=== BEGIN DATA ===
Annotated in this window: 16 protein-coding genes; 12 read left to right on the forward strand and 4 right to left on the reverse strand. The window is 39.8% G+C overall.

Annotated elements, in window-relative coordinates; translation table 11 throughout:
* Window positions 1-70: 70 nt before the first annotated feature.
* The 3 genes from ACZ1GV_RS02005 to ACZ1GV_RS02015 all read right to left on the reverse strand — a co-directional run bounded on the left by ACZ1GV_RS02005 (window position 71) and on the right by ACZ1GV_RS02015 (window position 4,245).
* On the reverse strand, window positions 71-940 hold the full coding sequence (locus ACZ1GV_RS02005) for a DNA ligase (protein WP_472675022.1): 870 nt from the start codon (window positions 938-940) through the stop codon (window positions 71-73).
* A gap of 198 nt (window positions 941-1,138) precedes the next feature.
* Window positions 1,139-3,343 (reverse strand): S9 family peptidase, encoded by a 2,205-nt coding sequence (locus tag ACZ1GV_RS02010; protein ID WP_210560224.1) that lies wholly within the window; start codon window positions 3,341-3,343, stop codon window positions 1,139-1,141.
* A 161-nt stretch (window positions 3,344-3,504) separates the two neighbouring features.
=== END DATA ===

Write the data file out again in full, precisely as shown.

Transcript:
Annotated in this window: 16 protein-coding genes; 12 read left to right on the forward strand and 4 right to left on the reverse strand. The window is 39.8% G+C overall.

Annotated elements, in window-relative coordinates; translation table 11 throughout:
* Window positions 1-70: 70 nt before the first annotated feature.
* The 3 genes from ACZ1GV_RS02005 to ACZ1GV_RS02015 all read right to left on the reverse strand — a co-directional run bounded on the left by ACZ1GV_RS02005 (window position 71) and on the right by ACZ1GV_RS02015 (window position 4,245).
* On the reverse strand, window positions 71-940 hold the full coding sequence (locus ACZ1GV_RS02005) for a DNA ligase (protein WP_472675022.1): 870 nt from the start codon (window positions 938-940) through the stop codon (window positions 71-73).
* A gap of 198 nt (window positions 941-1,138) precedes the next feature.
* Window positions 1,139-3,343 (reverse strand): S9 family peptidase, encoded by a 2,205-nt coding sequence (locus tag ACZ1GV_RS02010; protein ID WP_210560224.1) that lies wholly within the window; start codon window positions 3,341-3,343, stop codon window positions 1,139-1,141.
* A 161-nt stretch (window positions 3,344-3,504) separates the two neighbouring features.